Minimally invasive methods accurately stage lung cancer

February 1, 2008

Two minimally invasive staging methods used together may be an accurate substitute for mediastinoscopy for some lung cancer patients with suspected metastatic mediastinal lymph nodes

Two minimally invasive staging methods used together may be an accurate substitute for mediastinoscopy for some lung cancer patients with suspected metastatic mediastinal lymph nodes, according to a report in JAMA (299:540-546, 2008).

"Noninvasive staging with chest CT or PET is associated with high rates of false-positive and false-negative results, respectively," said Michael B. Wallace, MD, MPH, of the Mayo Clinic, Jacksonville, Florida, and his colleagues.

The lung cancer staging guidelines of the American College of Chest Physicians recommend that patients with abnormal lymph nodes on CT or PET, or centrally located tumors without mediastinal adenopathy, undergo invasive staging, with tissue confirmation of suspected metastatic mediastinal lymph nodes.

"Mediastinoscopy or thoracoscopy has been the diagnostic standard," the authors said, but less invasive methods have emerged as potential alternatives.

These new noninvasive methods include blind transbronchial needle aspiration (TBNA), endoscopic ultrasound-guided fine-needle aspiration (EUS-FNA), and, most recently, endobronchial ultrasound-guided fine-needle aspiration (EBUS-FNA).

The investigators tested the three newer methods in 138 patients with known or suspected lung cancer, based on a lung or mediastinal abnormality seen on CT, and no pathologically proven extrathoracic metastases.

Invasive staging of the mediastinum found malignant nodes in 42 (30%) of the study patients. Patients were followed for 6 months to 1 year.

TBNA, EBUS-FNA, and EUS-FNA were performed as a single combined procedure. All slides were reviewed remotely by a staff pathologist.

Samples classified as suspicious or malignant were considered positive and those that were benign or nondiagnostic were considered negative. The three procedures were completed without complications in all patients.

Sensitivity results

EBUS detected 29 of the 42 malignant lymph nodes, resulting in a significantly higher sensitivity than TBNA (69% vs 36%, P = .003), which found 15 of the malignant nodes (see Table). EUS also detected 29 malignant nodes, but EUS plus EBUS found 39 of the malignant nodes and had a higher sensitivity than any of the other noninvasive methods (93%).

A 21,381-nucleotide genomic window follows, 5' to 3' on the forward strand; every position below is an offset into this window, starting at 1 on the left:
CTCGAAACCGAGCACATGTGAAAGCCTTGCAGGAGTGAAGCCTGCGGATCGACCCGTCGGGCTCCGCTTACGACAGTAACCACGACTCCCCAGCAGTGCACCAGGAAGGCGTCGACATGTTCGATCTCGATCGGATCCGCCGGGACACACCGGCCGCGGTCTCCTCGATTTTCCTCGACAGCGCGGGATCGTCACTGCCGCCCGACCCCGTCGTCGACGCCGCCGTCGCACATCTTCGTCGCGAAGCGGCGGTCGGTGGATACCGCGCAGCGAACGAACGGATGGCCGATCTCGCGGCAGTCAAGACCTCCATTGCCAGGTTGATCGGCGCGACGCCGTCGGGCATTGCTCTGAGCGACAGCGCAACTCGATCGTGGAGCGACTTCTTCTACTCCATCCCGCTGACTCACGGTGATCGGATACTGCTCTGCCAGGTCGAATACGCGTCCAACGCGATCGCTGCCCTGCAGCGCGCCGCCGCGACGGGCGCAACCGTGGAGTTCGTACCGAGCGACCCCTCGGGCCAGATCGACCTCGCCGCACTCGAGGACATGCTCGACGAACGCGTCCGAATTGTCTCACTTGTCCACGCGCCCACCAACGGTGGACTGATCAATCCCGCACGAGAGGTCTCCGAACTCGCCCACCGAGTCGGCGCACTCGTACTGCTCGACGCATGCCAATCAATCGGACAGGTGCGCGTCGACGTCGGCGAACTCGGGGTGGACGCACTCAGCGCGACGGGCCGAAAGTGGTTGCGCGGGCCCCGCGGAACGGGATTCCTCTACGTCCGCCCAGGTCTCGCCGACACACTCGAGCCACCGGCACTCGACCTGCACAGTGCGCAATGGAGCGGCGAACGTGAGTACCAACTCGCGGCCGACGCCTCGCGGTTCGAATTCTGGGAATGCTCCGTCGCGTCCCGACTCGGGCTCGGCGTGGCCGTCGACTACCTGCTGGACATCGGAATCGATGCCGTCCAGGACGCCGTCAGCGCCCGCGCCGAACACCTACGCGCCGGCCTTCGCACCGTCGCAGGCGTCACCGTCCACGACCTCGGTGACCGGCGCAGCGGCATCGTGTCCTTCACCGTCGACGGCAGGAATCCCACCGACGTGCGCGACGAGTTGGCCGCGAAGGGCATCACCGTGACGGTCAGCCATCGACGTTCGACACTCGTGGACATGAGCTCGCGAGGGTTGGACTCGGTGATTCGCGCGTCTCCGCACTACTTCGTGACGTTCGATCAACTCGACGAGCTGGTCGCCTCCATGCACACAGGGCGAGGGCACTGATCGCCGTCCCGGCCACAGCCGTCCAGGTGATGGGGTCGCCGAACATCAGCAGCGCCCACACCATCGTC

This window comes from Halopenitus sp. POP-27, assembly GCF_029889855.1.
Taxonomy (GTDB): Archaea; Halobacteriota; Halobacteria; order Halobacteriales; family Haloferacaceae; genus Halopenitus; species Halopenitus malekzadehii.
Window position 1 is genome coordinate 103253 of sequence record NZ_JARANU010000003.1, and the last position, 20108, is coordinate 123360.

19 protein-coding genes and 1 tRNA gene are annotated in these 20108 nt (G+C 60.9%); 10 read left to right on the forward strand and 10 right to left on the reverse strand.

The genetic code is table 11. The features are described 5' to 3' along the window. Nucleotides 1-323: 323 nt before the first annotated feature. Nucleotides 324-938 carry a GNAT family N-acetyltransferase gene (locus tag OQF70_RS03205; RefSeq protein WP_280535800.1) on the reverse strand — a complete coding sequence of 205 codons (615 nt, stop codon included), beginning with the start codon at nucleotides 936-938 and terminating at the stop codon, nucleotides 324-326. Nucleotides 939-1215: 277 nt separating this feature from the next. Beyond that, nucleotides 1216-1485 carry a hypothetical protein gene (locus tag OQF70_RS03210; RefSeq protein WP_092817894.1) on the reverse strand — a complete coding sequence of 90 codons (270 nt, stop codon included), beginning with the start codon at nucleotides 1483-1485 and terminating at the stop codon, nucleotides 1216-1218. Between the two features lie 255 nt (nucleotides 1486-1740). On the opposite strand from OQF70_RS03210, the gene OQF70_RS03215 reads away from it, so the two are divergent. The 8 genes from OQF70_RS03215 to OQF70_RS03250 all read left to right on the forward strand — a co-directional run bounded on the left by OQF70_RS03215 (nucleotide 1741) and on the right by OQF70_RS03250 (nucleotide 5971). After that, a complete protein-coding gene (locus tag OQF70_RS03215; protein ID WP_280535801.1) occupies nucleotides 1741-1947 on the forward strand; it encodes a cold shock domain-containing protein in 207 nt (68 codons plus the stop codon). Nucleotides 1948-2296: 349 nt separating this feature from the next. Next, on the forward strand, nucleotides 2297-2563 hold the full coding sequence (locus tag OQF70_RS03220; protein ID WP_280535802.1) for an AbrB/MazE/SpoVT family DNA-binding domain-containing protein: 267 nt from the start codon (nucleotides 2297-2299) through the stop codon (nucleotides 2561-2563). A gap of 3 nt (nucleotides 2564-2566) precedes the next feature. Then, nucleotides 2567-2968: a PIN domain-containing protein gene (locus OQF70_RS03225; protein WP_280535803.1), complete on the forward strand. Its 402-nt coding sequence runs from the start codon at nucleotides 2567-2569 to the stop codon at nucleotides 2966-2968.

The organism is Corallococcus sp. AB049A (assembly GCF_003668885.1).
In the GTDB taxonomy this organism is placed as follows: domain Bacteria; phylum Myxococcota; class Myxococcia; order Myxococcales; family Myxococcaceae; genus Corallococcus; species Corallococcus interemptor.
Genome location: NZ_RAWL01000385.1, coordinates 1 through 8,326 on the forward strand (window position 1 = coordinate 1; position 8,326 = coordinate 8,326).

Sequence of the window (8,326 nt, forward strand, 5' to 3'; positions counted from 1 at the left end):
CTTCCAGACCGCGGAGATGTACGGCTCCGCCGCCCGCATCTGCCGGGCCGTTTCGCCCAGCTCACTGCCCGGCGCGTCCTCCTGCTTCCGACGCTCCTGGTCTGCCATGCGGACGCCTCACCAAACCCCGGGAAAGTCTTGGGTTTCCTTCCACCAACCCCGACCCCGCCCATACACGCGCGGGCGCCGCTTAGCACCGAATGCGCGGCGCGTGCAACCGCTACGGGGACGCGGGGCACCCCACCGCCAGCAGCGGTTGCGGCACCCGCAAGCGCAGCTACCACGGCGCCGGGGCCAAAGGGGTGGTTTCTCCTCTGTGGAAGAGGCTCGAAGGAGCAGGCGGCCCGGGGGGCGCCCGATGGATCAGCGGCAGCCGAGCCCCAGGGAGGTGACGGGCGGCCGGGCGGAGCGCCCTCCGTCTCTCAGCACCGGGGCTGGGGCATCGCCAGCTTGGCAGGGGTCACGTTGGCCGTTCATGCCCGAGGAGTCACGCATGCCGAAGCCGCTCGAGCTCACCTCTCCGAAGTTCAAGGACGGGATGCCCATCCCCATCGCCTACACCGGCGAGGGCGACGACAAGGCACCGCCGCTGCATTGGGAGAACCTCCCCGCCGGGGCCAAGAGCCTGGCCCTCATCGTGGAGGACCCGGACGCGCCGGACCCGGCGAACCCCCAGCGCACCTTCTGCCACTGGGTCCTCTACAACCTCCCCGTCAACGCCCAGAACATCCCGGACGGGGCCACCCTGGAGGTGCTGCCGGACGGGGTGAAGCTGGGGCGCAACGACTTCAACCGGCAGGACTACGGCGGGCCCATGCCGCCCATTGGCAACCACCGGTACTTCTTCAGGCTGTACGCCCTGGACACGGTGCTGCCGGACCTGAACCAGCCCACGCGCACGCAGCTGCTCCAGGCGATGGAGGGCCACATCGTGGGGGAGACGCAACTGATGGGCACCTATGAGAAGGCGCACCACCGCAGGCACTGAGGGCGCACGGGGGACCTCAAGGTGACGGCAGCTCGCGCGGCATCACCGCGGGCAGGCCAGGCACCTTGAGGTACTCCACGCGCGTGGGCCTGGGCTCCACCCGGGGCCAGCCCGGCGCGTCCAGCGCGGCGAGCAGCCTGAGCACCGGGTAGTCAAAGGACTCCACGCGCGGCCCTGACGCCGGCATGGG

TBNA had the lowest estimated negative predictive value (78%), and EUS plus EBUS had the highest (97%).

Each method had a median of one lymph node sampled. The percentage of malignant lymph nodes detected by each procedure (the number malignant/total number sampled) was 15% for TBNA, 19.7% for EBUS, and 22% for EUS.

"These findings suggest that EUS plus EBUS may allow near-complete minimally invasive mediastinal staging in patients with suspected lung cancer," the authors commented.

The results require confirmation, they said, but suggest that EUS plus EBUS may be an alternative approach for mediastinal staging in these patients.

The authors noted that "mediastinoscopy is best suited for sampling lymph nodes in the pretracheal and paratracheal regions but has limited access to the inferior and posterior mediastinum and aortopulmonary window." Further, they noted, mediastinoscopy carries a small risk of major morbidity (2%) and mortality (0.08%), and is considerably more expensive than EUS.

In this study, they said, if mediastinoscopy had been performed only when the EUS plus EBUS results were negative, the invasive procedure could have been avoided in 39 patients (28%). If EUS plus EBUS had been used in all patients without mediastinoscopy, "97% would have been correctly labeled as negative," they wrote.

Complementary tests

With EUS, the main reason for false-negative results, the researchers said, "appears to be lymph node metastases located in sites inaccessible to EUS-FNA." Thus, they said, EUS is best suited for sampling lymph nodes in the posterior mediastinum. EBUS, however, is capable of visualizing anterior mediastinal lymph nodes and thus complements the mediastinal access of EUS.

The researchers noted that the use of EUS plus EBUS testing is currently limited because of the need for training, specialized equipment, and combined expertise in endoscopy and bronchoscopy. Yet, the authors noted, the bronchoscopists who performed EBUS in their study "had only recently been trained in EBUS-FNA, and they still achieved a high level of sensitivity."